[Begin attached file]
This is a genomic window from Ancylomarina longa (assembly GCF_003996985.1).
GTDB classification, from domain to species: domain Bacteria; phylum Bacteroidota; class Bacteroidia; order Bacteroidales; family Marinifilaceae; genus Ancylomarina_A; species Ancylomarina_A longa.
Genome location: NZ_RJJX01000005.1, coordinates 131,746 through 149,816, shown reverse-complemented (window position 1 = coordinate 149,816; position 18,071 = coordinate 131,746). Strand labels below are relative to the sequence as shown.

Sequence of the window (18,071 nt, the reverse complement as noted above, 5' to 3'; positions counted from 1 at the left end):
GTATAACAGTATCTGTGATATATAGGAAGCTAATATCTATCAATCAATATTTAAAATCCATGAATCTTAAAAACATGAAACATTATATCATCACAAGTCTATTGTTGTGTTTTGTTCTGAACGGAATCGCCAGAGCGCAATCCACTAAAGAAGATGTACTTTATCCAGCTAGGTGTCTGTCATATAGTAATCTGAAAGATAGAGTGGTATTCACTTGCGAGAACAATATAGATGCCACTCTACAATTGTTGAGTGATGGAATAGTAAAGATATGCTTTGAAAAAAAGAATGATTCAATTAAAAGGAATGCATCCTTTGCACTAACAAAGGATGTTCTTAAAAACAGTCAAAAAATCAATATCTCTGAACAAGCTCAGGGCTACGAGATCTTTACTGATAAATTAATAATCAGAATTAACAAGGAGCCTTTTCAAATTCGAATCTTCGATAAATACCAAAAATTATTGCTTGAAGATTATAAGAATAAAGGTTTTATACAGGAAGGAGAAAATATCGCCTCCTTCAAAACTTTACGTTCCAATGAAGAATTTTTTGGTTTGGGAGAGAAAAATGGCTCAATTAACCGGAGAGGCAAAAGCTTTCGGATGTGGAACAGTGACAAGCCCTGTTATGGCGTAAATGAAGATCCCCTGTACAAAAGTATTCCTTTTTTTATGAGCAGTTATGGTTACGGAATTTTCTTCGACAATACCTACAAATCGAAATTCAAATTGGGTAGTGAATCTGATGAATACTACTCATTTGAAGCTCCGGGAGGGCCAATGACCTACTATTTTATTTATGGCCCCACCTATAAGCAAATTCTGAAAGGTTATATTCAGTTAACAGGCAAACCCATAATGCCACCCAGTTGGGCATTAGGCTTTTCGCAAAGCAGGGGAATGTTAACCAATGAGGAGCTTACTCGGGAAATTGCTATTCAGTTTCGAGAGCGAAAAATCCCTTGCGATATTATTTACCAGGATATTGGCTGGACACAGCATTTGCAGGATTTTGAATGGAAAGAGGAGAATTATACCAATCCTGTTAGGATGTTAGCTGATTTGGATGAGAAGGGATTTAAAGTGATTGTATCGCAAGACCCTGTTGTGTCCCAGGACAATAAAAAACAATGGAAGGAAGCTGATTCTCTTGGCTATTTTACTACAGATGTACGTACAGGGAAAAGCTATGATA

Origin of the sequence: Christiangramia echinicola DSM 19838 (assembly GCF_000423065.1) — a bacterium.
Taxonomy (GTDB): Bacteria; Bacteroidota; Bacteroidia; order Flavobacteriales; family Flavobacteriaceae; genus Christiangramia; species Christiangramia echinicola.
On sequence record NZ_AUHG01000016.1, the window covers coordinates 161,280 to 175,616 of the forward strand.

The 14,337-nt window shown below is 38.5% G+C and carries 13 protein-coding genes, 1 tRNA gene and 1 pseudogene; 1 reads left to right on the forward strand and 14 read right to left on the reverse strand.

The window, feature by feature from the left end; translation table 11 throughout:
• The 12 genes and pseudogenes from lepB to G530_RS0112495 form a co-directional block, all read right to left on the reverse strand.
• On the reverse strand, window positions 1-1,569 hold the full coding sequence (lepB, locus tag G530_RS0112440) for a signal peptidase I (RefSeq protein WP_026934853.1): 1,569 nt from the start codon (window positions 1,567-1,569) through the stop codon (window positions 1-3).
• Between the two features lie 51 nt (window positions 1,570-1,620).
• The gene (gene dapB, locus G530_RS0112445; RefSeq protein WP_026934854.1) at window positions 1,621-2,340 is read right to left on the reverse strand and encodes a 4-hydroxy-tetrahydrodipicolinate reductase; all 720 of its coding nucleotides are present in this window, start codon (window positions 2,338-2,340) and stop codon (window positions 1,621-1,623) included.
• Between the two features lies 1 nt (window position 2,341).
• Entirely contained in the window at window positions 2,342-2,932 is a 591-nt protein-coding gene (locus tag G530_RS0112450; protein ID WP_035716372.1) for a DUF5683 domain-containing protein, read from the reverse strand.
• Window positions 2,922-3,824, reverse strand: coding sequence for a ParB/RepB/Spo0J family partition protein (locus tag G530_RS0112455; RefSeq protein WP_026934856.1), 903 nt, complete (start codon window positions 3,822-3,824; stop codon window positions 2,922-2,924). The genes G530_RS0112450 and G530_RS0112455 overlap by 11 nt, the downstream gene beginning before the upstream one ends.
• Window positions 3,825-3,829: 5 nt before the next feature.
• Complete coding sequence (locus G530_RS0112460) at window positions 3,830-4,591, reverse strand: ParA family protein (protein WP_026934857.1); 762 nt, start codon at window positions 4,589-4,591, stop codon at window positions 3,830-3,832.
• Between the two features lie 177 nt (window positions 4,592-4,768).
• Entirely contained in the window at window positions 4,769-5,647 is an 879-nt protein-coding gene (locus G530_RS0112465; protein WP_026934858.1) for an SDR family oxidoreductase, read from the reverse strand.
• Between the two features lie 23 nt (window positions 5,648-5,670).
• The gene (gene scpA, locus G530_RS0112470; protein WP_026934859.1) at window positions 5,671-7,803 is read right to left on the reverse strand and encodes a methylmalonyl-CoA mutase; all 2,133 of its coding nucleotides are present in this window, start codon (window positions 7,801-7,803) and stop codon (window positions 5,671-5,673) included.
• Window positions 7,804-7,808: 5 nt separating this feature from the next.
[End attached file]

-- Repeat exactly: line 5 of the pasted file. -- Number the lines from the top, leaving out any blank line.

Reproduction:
GTATAACAGTATCTGTGATATATAGGAAGCTAATATCTATCAATCAATATTTAAAATCCATGAATCTTAAAAACATGAAACATTATATCATCACAAGTCTATTGTTGTGTTTTGTTCTGAACGGAATCGCCAGAGCGCAATCCACTAAAGAAGATGTACTTTATCCAGCTAGGTGTCTGTCATATAGTAATCTGAAAGATAGAGTGGTATTCACTTGCGAGAACAATATAGATGCCACTCTACAATTGTTGAGTGATGGAATAGTAAAGATATGCTTTGAAAAAAAGAATGATTCAATTAAAAGGAATGCATCCTTTGCACTAACAAAGGATGTTCTTAAAAACAGTCAAAAAATCAATATCTCTGAACAAGCTCAGGGCTACGAGATCTTTACTGATAAATTAATAATCAGAATTAACAAGGAGCCTTTTCAAATTCGAATCTTCGATAAATACCAAAAATTATTGCTTGAAGATTATAAGAATAAAGGTTTTATACAGGAAGGAGAAAATATCGCCTCCTTCAAAACTTTACGTTCCAATGAAGAATTTTTTGGTTTGGGAGAGAAAAATGGCTCAATTAACCGGAGAGGCAAAAGCTTTCGGATGTGGAACAGTGACAAGCCCTGTTATGGCGTAAATGAAGATCCCCTGTACAAAAGTATTCCTTTTTTTATGAGCAGTTATGGTTACGGAATTTTCTTCGACAATACCTACAAATCGAAATTCAAATTGGGTAGTGAATCTGATGAATACTACTCATTTGAAGCTCCGGGAGGGCCAATGACCTACTATTTTATTTATGGCCCCACCTATAAGCAAATTCTGAAAGGTTATATTCAGTTAACAGGCAAACCCATAATGCCACCCAGTTGGGCATTAGGCTTTTCGCAAAGCAGGGGAATGTTAACCAATGAGGAGCTTACTCGGGAAATTGCTATTCAGTTTCGAGAGCGAAAAATCCCTTGCGATATTATTTACCAGGATATTGGCTGGACACAGCATTTGCAGGATTTTGAATGGAAAGAGGAGAATTATACCAATCCTGTTAGGATGTTAGCTGATTTGGATGAGAAGGGATTTAAAGTGATTGTATCGCAAGACCCTGTTGTGTCCCAGGACAATAAAAAACAATGGAAGGAAGCTGATTCTCTTGGCTATTTTACTACAGATGTACGTACAGGGAAAAGCTATGATA